Harriet S.MeyerMD, Contributing EditorJonathan D.EldredgeMLS, PhD, Journal Review EditorRobertHoganMD, adviser for new media
edited by Sherwood L. Gorbach, John B. Bartlett, and Neil R. Blacklow, 2nd ed, 2594 pp, with illus, $225, ISBN 0-7216-6119-X, Philadelphia, Pa, WB Saunders Co, 1998.
Question: How do medical textbooks differ from Hollywood's best movies?
Answer: Sequels are almost always better than the original.
Even if the first edition of a textbook had few faults, subsequent editions are improvements in many ways: some errors are corrected, layout, typography, and illustrations can be modernized and made more "user friendly," and—most important—information can be updated. To continue the cinematic metaphor, as the curtain rises on this new edition of Gorbach, Bartlett, and Blacklow's Infectious Diseases, readers are sure to award this a "thumbs up" response. It is not that there were problems with the first edition published 6 years ago. (Can you remember back that far, before we became concerned about penicillin-resistant pneumococci and prior to the discovery of the association between human herpes virus 8 and Kaposi sarcoma?) No, the first edition was well received, and quickly joined Mandell, Douglas, and Bennett's Principles and Practice of Infectious Diseases on most medical library shelves as a preferred infectious diseases reference (more to say about this later).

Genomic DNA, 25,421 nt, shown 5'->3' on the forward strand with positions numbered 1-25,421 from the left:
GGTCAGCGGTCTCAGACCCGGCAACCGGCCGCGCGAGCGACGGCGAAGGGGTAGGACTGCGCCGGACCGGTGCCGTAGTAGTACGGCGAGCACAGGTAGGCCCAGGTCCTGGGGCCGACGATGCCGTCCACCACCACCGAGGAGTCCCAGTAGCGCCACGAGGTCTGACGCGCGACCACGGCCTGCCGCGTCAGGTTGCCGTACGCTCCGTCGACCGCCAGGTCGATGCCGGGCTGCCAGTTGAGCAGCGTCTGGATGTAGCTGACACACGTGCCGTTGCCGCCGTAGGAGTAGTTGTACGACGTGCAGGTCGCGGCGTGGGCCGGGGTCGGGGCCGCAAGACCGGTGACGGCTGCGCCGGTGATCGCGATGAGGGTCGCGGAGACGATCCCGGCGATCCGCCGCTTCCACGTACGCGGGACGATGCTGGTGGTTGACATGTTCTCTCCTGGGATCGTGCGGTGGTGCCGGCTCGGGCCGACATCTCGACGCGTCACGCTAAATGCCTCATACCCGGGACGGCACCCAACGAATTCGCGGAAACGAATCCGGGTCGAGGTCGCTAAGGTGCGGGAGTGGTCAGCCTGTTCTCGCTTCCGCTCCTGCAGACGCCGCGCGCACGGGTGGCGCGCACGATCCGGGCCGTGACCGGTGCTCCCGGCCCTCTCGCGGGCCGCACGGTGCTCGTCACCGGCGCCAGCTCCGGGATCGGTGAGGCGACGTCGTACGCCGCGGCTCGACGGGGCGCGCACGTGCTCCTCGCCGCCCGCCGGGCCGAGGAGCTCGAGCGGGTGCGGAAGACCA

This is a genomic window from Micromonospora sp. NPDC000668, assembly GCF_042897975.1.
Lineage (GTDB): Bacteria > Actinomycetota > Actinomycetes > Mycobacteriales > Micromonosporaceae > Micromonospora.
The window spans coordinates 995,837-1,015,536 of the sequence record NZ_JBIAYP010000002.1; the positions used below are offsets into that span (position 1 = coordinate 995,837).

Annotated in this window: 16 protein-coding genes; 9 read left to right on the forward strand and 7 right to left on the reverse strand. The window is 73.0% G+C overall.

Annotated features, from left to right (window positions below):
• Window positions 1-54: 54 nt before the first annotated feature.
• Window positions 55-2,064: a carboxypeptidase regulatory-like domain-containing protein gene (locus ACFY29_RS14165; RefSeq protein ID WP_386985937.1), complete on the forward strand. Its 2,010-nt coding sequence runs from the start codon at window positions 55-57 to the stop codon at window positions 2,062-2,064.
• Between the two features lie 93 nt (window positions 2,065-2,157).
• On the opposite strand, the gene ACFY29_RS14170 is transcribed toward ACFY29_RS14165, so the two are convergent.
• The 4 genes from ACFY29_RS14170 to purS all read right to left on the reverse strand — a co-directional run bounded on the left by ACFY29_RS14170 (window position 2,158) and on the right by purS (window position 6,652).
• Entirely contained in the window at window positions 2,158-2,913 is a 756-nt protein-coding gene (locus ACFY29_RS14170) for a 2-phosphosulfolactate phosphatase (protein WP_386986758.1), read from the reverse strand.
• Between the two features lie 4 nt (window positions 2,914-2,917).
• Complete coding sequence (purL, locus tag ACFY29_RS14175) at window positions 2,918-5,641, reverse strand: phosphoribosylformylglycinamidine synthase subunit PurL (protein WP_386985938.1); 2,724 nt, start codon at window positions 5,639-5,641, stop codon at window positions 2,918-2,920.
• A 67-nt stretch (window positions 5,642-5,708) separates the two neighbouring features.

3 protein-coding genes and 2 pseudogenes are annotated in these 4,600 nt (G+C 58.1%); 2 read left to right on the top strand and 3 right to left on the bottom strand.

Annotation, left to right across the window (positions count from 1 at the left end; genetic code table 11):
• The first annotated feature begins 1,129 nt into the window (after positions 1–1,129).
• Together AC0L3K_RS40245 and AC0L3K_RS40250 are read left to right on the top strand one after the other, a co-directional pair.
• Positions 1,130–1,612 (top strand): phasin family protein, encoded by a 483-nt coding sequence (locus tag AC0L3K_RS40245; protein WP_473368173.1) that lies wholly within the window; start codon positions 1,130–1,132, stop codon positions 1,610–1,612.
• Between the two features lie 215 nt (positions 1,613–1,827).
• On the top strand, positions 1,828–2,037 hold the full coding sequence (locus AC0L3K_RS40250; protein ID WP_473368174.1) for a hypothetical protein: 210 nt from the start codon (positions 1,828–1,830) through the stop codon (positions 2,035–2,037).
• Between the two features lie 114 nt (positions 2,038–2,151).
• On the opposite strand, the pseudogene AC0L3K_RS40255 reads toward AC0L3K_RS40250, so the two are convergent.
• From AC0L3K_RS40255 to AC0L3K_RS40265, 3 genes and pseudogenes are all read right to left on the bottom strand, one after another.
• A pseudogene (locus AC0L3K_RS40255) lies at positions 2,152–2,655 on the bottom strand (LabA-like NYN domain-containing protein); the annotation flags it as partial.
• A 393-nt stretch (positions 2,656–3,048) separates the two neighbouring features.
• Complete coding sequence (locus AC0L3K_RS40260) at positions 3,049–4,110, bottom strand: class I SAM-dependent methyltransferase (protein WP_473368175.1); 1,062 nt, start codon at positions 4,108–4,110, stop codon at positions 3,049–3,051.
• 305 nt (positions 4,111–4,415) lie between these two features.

Infectious DiseasesInfectious Diseases. JAMA. 1998;280(6):573. doi:10.1001/jama.280.6.573